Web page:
- Topic: Estimation. Book: Betcha by Murphy. In this book two friends estimate the number of various objects, e.g. cars on a block, people on a bus. It ends with guessing the number of jelly beans in a large jar.
- Topic: Estimation. Guess how many beads will fit on each of three different spoon sizes. First the kids guessed by just looking at the spoon. Then we piled on the beads, and I let them make a second guess based on the beads on the spoon. Then we counted to see how many there really were.
- Topic: Building. Next I gave each kid the small size of spoon and challenged them to fit as many beads on the spoon as they could.
- Topic: Charts. Each kid tracked a different attribute of a Pokemon: color, height, hit points, number of abilities. We flipped over 10 random Pokemon cards and each kid updated their chart. Then we looked at our charts and predicted how the chart would change when we add in the next 10 Pokemon cards.
How did it go?
We had four kids this week, and it was a rowdy but good-natured circle. Several kids got off topic at various points but they generally came back on track after some warnings from me. This morning was my daughter’s 8th birthday party, and she had come home completely exhausted and grumpy. I was quite worried she would want to sit out circle again, but she actually did ok, though she was gigglier than usual.
The kids all enjoyed the book, and played along making their own guesses. The spoon activity was also fun. It was a bit tough to get kids to actually make their guesses, but once they were written down, everyone enjoyed helping to put the beads on the spoon and counting the beads to see who was closest.
We started with the medium sized spoon, and they realized the smaller one would hold fewer, and the bigger one more. Their second guesses (after seeing the beads on the spoon) were generally more accurate than the guess based just on the spoon.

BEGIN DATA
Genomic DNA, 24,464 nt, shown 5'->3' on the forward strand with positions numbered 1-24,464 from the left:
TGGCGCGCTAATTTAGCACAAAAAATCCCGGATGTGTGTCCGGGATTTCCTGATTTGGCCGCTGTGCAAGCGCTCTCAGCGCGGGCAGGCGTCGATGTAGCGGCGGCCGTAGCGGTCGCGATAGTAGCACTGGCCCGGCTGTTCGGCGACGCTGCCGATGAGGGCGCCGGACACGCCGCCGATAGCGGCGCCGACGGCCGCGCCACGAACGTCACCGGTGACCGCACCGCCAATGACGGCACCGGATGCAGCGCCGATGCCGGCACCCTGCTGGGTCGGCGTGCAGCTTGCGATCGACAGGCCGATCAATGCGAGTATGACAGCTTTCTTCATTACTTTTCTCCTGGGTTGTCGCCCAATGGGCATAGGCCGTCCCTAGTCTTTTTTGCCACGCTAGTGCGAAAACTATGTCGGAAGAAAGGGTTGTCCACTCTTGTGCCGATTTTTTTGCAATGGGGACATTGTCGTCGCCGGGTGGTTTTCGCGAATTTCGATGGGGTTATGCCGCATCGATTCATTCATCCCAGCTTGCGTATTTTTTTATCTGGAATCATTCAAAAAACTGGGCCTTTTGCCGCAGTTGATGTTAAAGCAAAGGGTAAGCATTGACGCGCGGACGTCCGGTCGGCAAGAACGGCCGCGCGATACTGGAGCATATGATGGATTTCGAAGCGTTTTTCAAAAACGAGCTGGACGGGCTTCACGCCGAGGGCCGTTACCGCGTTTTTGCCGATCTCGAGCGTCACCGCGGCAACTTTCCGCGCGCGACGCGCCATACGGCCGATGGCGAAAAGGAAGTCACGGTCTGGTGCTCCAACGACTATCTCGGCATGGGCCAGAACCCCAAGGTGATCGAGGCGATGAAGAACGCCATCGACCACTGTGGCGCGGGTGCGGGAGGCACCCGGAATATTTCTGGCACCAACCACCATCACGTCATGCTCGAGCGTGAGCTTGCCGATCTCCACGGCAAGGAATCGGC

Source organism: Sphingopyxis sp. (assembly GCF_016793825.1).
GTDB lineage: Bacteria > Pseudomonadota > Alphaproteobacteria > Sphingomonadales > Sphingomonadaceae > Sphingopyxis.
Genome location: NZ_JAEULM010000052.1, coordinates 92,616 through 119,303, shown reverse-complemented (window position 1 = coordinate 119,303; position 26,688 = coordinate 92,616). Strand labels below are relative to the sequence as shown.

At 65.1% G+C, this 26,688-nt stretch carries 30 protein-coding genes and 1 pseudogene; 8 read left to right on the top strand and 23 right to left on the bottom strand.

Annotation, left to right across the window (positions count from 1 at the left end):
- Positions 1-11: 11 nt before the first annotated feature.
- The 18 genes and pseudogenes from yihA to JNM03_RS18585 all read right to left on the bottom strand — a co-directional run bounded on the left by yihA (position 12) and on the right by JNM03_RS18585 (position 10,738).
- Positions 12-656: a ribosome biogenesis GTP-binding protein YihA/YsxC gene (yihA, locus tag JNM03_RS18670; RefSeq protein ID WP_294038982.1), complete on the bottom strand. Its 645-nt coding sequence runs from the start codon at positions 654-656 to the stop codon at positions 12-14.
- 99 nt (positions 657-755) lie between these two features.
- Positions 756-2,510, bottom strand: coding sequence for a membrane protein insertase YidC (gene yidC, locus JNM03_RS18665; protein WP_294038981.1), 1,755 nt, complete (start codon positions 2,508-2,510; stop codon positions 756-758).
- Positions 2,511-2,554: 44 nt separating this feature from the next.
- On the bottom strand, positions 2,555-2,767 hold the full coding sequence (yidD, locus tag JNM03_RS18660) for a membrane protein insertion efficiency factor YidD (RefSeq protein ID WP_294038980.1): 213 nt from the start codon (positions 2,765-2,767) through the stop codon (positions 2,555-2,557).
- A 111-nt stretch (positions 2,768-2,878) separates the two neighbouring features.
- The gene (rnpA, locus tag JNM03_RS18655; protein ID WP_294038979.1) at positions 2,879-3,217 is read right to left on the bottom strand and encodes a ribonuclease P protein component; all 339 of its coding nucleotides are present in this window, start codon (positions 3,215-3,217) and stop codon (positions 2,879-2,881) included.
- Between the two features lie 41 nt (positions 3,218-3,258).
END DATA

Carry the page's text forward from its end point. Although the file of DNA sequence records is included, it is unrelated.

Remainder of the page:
Piling Beads on Spoons
The kids were not satisfied that I had really gotten the maximum number of beads on each spoon, so I gave them a chance to do better. I gave each kid a small-sized spoon and we sat on the floor piling beads on the spoon. Initially we had gotten 30 beads on the spoon. I managed to get 39 on during this activity, which is one more than the 38 that had fit on the medium sized spoon. Two other kids got 34 and 36 beads. At first my daughter was messing around and giggling but eventually she got quite serious and managed to get 41 beads on her spoon, beating me by two. The last kid never really tried and mostly threw beads around the room or put them in pockets.
4 of the 5 kids are obsessed with Pokemon Go, so last week David promised them a Pokemon activity. We thought making charts of various Pokemon attributes would fit into this lesson because we could predict the attribute distribution after some Pokemon to the chart. However, this turned mainly into a looking at Pokemon and making tally marks activity. Not sure how much we really learned here, but the kids enjoyed it. Two kids did notice that their attributes were closely related: nearly every pokemon with 40 or fewer hit points is also shorter than two feet. We also noticed that nearly every Pokemon card has two attacks. A few have one attack, and none seem to have three or more attacks.